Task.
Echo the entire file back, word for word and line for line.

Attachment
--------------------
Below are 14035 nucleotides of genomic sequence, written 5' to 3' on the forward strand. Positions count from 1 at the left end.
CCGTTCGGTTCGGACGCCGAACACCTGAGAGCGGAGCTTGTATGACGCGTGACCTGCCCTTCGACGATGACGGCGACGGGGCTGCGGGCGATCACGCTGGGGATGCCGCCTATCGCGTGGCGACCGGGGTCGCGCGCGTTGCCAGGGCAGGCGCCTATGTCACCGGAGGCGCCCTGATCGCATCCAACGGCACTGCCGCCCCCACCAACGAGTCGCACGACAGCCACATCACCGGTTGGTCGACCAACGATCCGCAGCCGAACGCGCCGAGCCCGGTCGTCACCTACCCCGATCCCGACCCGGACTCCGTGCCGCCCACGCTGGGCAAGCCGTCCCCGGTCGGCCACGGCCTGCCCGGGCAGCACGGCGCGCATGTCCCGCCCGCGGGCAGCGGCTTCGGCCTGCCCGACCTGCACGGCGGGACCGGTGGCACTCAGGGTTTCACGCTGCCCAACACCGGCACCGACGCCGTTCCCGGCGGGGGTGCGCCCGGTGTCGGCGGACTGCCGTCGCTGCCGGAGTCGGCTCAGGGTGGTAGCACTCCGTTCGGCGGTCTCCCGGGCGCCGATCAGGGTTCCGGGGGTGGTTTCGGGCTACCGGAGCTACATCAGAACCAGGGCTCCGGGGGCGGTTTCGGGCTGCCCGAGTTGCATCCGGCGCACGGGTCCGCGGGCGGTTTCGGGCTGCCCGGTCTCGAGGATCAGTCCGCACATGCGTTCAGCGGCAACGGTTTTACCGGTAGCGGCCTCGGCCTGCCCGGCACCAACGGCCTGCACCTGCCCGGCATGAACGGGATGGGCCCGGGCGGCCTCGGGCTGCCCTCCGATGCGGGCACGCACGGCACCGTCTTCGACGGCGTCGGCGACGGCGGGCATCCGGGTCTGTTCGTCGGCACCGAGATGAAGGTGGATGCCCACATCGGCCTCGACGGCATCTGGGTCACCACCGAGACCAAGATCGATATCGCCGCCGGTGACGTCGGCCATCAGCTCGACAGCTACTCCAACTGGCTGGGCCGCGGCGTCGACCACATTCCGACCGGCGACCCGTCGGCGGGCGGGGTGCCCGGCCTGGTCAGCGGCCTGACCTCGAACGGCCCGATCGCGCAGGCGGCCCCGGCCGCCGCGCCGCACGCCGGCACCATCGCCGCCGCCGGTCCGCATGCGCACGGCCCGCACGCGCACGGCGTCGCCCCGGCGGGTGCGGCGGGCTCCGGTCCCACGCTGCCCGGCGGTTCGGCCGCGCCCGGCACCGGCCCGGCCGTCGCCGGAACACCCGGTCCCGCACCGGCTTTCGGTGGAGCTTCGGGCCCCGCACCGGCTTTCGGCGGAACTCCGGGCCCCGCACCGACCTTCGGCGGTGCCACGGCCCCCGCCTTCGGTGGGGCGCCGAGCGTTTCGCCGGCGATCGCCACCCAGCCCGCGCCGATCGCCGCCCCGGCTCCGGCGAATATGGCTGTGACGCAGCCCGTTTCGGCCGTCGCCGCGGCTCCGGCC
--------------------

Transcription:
Below are 14035 nucleotides of genomic sequence, written 5' to 3' on the forward strand. Positions count from 1 at the left end.
CCGTTCGGTTCGGACGCCGAACACCTGAGAGCGGAGCTTGTATGACGCGTGACCTGCCCTTCGACGATGACGGCGACGGGGCTGCGGGCGATCACGCTGGGGATGCCGCCTATCGCGTGGCGACCGGGGTCGCGCGCGTTGCCAGGGCAGGCGCCTATGTCACCGGAGGCGCCCTGATCGCATCCAACGGCACTGCCGCCCCCACCAACGAGTCGCACGACAGCCACATCACCGGTTGGTCGACCAACGATCCGCAGCCGAACGCGCCGAGCCCGGTCGTCACCTACCCCGATCCCGACCCGGACTCCGTGCCGCCCACGCTGGGCAAGCCGTCCCCGGTCGGCCACGGCCTGCCCGGGCAGCACGGCGCGCATGTCCCGCCCGCGGGCAGCGGCTTCGGCCTGCCCGACCTGCACGGCGGGACCGGTGGCACTCAGGGTTTCACGCTGCCCAACACCGGCACCGACGCCGTTCCCGGCGGGGGTGCGCCCGGTGTCGGCGGACTGCCGTCGCTGCCGGAGTCGGCTCAGGGTGGTAGCACTCCGTTCGGCGGTCTCCCGGGCGCCGATCAGGGTTCCGGGGGTGGTTTCGGGCTACCGGAGCTACATCAGAACCAGGGCTCCGGGGGCGGTTTCGGGCTGCCCGAGTTGCATCCGGCGCACGGGTCCGCGGGCGGTTTCGGGCTGCCCGGTCTCGAGGATCAGTCCGCACATGCGTTCAGCGGCAACGGTTTTACCGGTAGCGGCCTCGGCCTGCCCGGCACCAACGGCCTGCACCTGCCCGGCATGAACGGGATGGGCCCGGGCGGCCTCGGGCTGCCCTCCGATGCGGGCACGCACGGCACCGTCTTCGACGGCGTCGGCGACGGCGGGCATCCGGGTCTGTTCGTCGGCACCGAGATGAAGGTGGATGCCCACATCGGCCTCGACGGCATCTGGGTCACCACCGAGACCAAGATCGATATCGCCGCCGGTGACGTCGGCCATCAGCTCGACAGCTACTCCAACTGGCTGGGCCGCGGCGTCGACCACATTCCGACCGGCGACCCGTCGGCGGGCGGGGTGCCCGGCCTGGTCAGCGGCCTGACCTCGAACGGCCCGATCGCGCAGGCGGCCCCGGCCGCCGCGCCGCACGCCGGCACCATCGCCGCCGCCGGTCCGCATGCGCACGGCCCGCACGCGCACGGCGTCGCCCCGGCGGGTGCGGCGGGCTCCGGTCCCACGCTGCCCGGCGGTTCGGCCGCGCCCGGCACCGGCCCGGCCGTCGCCGGAACACCCGGTCCCGCACCGGCTTTCGGTGGAGCTTCGGGCCCCGCACCGGCTTTCGGCGGAACTCCGGGCCCCGCACCGACCTTCGGCGGTGCCACGGCCCCCGCCTTCGGTGGGGCGCCGAGCGTTTCGCCGGCGATCGCCACCCAGCCCGCGCCGATCGCCGCCCCGGCTCCGGCGAATATGGCTGTGACGCAGCCCGTTTCGGCCGTCGCCGCGGCTCCGGCC